Can Health Be Contagious?

“I felt so guilty...”

“I felt so guilty...”

These were the words shared with me by one of my research staff at the university where I work. 

“Why?” I asked.

“Because I ordered the shrimp and pasta …”

I was still confused. I had recently taken my staff to lunch, and at the end of the conversation came to  understand that she felt guilty for ordering a rich buttery dish that I would likely not order and that was not a healthy choice. After that conversation, I felt guilty. I never intended to be a poster child for healthy eating, and just as with everything else, I want people to feel comfortable doing what they want to do in front of me.

Yesterday, I went to grab something off her desk, and saw her lunch sitting there – a heaping pile of vegetables. Last week it was boiled eggs and some fruit.

She fessed up and said she sees what I eat and wanted to try to eat healthier.

I never said anything to her over the past many months. I honestly don’t care what she or anyone else eats; I care how they eat it. In fact, at the university I typically take my lunch at my desk, in private.

There are scads of research indicating that health is contagious – hanging out with people who follow healthy lifestyles begets a healthy lifestyle. It’s viral, like catching a cold. Thus, the best way to influence how people eat is simply to eat and act healthily in front of them. This has been shown in children, families, adults.  [Psychologist] Albert Bandura  showed us years ago that the most powerful way of learning is to watch others do something. Don’t lecture them, don’t make them read about it, don’t punish them – just live it. And let them run with it.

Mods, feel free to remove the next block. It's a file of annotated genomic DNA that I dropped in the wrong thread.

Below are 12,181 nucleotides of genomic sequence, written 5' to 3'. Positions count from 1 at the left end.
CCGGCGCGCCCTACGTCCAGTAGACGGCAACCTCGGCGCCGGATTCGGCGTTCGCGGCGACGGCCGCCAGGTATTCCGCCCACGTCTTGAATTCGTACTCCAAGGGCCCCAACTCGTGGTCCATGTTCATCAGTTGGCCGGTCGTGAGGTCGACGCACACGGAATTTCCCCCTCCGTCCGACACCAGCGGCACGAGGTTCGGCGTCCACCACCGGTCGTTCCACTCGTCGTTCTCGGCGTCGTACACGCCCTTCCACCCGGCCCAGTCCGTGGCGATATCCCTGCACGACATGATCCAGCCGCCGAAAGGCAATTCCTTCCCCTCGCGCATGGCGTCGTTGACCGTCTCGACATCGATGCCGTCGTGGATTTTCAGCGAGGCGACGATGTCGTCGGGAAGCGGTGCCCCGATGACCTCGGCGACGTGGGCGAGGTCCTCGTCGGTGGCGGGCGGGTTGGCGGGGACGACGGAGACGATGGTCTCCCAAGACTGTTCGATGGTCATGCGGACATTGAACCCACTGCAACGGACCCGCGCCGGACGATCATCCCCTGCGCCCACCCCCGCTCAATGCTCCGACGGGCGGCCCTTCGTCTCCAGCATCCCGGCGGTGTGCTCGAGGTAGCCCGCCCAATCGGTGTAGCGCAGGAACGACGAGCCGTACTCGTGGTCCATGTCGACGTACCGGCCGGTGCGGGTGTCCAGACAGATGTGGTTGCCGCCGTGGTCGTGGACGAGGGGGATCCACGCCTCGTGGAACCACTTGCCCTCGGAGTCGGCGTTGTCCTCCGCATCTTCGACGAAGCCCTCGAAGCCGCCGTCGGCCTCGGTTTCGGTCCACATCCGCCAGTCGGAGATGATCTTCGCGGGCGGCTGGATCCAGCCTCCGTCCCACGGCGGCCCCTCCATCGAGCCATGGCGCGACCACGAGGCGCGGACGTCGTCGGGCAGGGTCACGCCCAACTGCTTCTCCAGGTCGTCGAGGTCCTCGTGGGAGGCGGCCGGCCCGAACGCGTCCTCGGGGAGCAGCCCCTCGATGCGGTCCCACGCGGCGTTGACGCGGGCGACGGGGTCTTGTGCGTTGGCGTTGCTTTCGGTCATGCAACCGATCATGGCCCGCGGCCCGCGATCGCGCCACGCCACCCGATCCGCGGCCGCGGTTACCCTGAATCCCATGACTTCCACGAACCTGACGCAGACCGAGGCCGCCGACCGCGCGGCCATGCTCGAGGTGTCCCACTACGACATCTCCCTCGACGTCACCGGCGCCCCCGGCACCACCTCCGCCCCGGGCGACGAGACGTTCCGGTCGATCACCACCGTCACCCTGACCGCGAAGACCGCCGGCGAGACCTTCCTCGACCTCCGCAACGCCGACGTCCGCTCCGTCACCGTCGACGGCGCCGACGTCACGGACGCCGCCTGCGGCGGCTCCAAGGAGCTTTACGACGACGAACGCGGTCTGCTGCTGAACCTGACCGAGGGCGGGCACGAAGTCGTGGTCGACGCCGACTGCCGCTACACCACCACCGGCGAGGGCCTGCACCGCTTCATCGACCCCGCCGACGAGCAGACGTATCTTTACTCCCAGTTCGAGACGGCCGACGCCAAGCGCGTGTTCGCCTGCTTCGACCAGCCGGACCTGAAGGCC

This is incredibly powerful with kids – eat healthy, and they will follow; they truly do what they see and not what they hear. But it works with adults, too. Watch how a large group orders at a restaurant – they shape their requests to the “culture” of the table. A few healthy “orderers” at the table – and all of a sudden you see more vegetables, lean meats and dressings on the side. 

Southern California is FULL of health gurus who have made eating impossibly organic/raw/never-been-touched-by-human-hands food a full-time lifestyle. I don’t have time for that nonsense and when they preach to me, I smile politely. When I see a busy working mother pull some healthy stuff out of a cooler at work, I take notice – because it feels real.

Americans have a dozen new health recommendations thrown at them daily – mgs of this, cups of that, this many calories, that much exercise. It’s information overload. And we have never been more overweight in modern history. 

If you want the people – kids, partners, family, friends, co-workers – around you to get healthier, then start with yourself.   

And see if they “catch” how you eat.

Want to help lower your risk of getting cancer? The answer could be in the food you eat! Dr. John Whyte, chief medical officer at WebMD and the author of "Take Control of Your Cancer Risk," says there are three kinds of foods that could really help prevent cancer: garlic, fish and grapes. And what three kinds of foods should you avoid? Red and processed meats, refined grains, and alcoholic and sugary drinks. Watch the videos below to learn more about how food could be connected to your cancer risk.